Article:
Have you watched Cosmos with Neill deGrasse Tyson? It’s a great piece of science education, paying homage to the late Carl Sagan; television worth watching. Thanks to Netflix, I watched a couple of episodes last week, and again I was moved by the beautiful imagery depicting the physical cosmos from the molecular and even subatomic level to the mathematical imaginations of a multiverse. Again I was moved by the visions of Giordano Bruno, the 16th-century Dominican monk who saw, long before there were telescopes, the vastness of creation beyond earth and sky. He was convinced that there had to be more than one sun in the universe and many more planets that may also be home to life. He told us that our God is too small if we can’t allow our imagination to enter the unknown, and he was burned at the stake for undermining the power of the church.
I listened to Neill Tyson, and again I tried to comprehend the vastness of 13.8 billion years of spacetime; if the history of the universe were compressed into one calendar year, our sun was formed at the end of August and just about all of known human history happened in the last few seconds before midnight on December 31. It’s mindblowing and awesome; creation is so immense and we are so small. There’s a place in Washington, D.C. that’s built to human scale; there you can walk the universe from the beginning of time to its end. Perched on a hill above the town, it is like something out of a dream, a place of grandeur and great beauty. I’m talking about National Cathedral. It’s only stone and light, yett the visual effects are nonetheless stunning. Entering the cathedral is like entering the mystery of life itself. Above the front entrance is a dramatic depiction of the creation of humankind, carved in bright lime stone, human bodies emerging from whirling, swirling textures fluid as water. Stepping across the threshold you find yourself immersed in light filtering through magnificent stained glass windows, in a place filled only with hushed whispers. The tall pillars envelop sacred silence, interrupted only by the proclamation of God’s word and the worship of God’s people.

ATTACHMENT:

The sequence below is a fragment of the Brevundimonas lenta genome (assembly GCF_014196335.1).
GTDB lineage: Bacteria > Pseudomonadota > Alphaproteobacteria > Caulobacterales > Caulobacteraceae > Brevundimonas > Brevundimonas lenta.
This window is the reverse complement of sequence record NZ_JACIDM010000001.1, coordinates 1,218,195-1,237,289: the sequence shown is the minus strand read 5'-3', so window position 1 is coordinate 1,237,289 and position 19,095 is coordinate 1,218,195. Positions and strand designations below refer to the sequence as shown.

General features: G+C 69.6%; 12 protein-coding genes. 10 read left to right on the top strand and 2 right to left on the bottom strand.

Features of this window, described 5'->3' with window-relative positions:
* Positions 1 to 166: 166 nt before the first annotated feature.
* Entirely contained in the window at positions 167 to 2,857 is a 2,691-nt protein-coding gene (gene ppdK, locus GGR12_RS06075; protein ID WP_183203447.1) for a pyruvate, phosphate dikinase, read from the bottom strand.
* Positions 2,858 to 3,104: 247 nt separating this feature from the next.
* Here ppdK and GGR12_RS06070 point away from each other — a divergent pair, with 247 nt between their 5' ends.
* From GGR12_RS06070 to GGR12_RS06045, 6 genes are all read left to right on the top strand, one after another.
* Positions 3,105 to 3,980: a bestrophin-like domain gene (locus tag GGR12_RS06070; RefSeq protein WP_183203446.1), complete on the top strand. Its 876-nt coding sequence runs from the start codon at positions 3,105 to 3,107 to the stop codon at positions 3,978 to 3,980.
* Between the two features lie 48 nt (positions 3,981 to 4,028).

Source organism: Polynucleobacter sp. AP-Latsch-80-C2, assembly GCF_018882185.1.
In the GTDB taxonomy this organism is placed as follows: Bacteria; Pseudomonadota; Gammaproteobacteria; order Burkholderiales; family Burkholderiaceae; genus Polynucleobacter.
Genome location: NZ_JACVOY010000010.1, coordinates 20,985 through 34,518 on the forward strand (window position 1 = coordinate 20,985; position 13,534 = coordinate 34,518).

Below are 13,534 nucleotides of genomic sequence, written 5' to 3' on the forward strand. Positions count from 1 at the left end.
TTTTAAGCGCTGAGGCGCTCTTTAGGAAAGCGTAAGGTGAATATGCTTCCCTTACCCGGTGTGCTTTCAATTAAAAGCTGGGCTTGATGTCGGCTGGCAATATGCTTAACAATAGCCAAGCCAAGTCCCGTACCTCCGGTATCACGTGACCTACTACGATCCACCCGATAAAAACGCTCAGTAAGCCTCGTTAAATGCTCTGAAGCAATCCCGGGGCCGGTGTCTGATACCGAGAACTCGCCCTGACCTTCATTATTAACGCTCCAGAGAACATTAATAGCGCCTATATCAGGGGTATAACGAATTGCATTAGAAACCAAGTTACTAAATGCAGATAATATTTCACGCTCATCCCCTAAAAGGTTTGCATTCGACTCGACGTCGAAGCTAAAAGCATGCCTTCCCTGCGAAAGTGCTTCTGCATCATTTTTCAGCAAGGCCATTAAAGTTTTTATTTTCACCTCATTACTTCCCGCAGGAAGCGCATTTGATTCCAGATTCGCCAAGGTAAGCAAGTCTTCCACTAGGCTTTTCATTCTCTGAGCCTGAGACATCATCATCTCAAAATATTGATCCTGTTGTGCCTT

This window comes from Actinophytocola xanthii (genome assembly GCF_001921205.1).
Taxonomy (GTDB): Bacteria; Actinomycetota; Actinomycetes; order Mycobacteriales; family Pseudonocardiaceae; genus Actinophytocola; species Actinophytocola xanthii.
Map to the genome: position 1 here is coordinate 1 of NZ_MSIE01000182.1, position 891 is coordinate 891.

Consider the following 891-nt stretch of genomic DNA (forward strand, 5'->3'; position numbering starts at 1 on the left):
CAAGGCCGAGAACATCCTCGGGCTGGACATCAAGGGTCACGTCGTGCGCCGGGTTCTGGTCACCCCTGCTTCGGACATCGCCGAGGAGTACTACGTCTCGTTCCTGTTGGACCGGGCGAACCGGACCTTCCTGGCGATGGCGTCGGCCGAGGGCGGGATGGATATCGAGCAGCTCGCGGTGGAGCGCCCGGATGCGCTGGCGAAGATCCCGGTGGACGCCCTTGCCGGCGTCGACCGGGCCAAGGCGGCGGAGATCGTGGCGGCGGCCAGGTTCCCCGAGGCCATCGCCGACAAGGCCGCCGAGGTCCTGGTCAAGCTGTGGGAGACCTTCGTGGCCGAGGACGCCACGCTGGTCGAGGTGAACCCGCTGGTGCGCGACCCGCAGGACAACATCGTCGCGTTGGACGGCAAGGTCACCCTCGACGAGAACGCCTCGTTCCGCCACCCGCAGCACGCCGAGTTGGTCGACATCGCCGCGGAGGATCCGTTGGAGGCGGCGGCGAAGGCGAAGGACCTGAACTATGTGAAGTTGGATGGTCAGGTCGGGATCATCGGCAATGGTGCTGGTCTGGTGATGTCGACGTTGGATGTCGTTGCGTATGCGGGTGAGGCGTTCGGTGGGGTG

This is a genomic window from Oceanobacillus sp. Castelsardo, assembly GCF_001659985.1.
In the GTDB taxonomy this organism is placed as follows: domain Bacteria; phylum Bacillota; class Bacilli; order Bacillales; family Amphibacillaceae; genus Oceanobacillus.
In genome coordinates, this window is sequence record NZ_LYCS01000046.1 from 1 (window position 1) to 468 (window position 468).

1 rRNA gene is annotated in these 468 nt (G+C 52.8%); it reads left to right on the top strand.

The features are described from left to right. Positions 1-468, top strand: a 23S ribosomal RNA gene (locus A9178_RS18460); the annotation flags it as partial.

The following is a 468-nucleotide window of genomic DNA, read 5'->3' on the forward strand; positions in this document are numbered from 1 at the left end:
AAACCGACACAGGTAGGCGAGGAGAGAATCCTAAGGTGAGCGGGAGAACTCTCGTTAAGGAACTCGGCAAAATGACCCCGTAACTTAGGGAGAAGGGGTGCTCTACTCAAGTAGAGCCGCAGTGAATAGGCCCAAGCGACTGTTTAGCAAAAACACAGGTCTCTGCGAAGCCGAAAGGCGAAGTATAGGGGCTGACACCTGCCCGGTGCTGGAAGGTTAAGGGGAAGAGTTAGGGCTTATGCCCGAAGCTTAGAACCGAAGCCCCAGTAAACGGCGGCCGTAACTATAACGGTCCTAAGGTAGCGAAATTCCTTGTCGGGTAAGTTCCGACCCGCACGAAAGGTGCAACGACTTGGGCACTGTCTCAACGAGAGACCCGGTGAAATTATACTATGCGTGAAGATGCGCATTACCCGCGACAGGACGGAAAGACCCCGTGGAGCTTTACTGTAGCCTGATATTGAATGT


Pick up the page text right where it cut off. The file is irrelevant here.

As you make your way to the altar on the opposite end of the sanctuary, you journey through human history, past the monuments of faith and of the saints, past memorials to achievements in science and art, and past testimonials to what we honor as good, true, and beautiful. At the end of your walk down the nave you arrive before the finely carved high altar: Jesus sits on the throne of his glory at the end of time, surrounded by the whole company of heaven, balancing the earth like a ball on the palm of his hand, his other hand raised in blessing. This is Christ preparing to speak the final word on all things come into being from the foundation of the world to its fulfillment. In the cathedral even the most casual tourist moves through all of history from the beginning of time to the end, to stand before the One who will sort out everything that has happened in between.